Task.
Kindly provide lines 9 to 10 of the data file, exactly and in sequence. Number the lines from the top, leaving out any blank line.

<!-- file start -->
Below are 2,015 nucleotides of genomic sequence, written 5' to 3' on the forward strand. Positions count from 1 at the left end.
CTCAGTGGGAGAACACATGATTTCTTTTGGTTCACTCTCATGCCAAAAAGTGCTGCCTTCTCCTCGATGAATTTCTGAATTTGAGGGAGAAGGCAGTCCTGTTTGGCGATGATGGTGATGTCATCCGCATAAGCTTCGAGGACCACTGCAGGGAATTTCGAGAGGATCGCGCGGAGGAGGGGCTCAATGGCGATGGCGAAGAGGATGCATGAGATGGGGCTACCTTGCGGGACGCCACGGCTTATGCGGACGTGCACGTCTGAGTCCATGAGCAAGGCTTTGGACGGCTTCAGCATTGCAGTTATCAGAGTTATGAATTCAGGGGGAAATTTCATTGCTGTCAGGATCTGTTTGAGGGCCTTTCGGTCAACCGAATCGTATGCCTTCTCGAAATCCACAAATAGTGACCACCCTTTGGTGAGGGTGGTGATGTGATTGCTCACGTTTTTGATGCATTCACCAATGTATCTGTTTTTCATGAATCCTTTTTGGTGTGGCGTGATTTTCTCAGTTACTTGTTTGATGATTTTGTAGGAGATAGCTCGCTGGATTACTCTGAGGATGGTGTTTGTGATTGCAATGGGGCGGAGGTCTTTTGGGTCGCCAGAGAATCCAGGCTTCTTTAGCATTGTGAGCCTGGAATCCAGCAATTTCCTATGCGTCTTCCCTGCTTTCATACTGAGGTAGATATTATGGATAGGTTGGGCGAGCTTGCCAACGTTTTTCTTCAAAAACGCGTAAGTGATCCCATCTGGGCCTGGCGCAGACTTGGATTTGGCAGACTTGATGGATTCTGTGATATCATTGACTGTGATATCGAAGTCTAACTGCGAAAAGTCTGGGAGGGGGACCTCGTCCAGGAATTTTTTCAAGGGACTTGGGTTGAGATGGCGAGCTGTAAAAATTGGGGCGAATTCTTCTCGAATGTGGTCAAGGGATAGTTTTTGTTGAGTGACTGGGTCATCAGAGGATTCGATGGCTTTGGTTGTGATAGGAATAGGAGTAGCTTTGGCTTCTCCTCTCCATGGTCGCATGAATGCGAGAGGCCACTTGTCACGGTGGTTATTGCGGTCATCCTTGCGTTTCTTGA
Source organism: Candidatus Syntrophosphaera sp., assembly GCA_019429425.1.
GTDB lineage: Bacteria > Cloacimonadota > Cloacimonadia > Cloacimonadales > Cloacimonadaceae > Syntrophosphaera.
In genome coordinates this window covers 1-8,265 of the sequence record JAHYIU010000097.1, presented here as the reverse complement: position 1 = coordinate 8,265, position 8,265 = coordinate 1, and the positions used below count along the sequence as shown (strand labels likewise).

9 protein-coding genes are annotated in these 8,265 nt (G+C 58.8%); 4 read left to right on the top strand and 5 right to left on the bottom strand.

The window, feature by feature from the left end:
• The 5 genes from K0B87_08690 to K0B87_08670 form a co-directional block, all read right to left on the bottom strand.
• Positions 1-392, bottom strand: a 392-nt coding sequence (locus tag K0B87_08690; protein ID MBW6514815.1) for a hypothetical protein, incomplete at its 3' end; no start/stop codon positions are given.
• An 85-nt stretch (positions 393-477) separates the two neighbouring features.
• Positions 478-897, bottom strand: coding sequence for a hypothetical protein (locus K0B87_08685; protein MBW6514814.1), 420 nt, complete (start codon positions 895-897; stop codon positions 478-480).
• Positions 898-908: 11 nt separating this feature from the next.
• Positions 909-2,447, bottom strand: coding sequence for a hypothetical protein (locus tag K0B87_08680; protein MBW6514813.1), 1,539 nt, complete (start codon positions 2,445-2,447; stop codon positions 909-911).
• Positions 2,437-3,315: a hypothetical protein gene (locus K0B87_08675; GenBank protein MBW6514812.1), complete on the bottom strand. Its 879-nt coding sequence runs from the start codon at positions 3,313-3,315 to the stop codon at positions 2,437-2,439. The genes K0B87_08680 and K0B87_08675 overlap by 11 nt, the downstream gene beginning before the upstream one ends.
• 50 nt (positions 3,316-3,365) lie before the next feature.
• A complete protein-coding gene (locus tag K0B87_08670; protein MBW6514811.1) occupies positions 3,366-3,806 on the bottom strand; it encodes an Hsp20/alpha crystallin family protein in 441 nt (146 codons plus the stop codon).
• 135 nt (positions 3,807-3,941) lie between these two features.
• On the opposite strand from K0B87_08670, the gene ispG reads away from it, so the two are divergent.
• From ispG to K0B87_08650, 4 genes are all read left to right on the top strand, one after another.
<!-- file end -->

• Positions 1-392, bottom strand: a 392-nt coding sequence (locus tag K0B87_08690; protein ID MBW6514815.1) for a hypothetical protein, incomplete at its 3' end; no start/stop codon positions are given.
• An 85-nt stretch (positions 393-477) separates the two neighbouring features.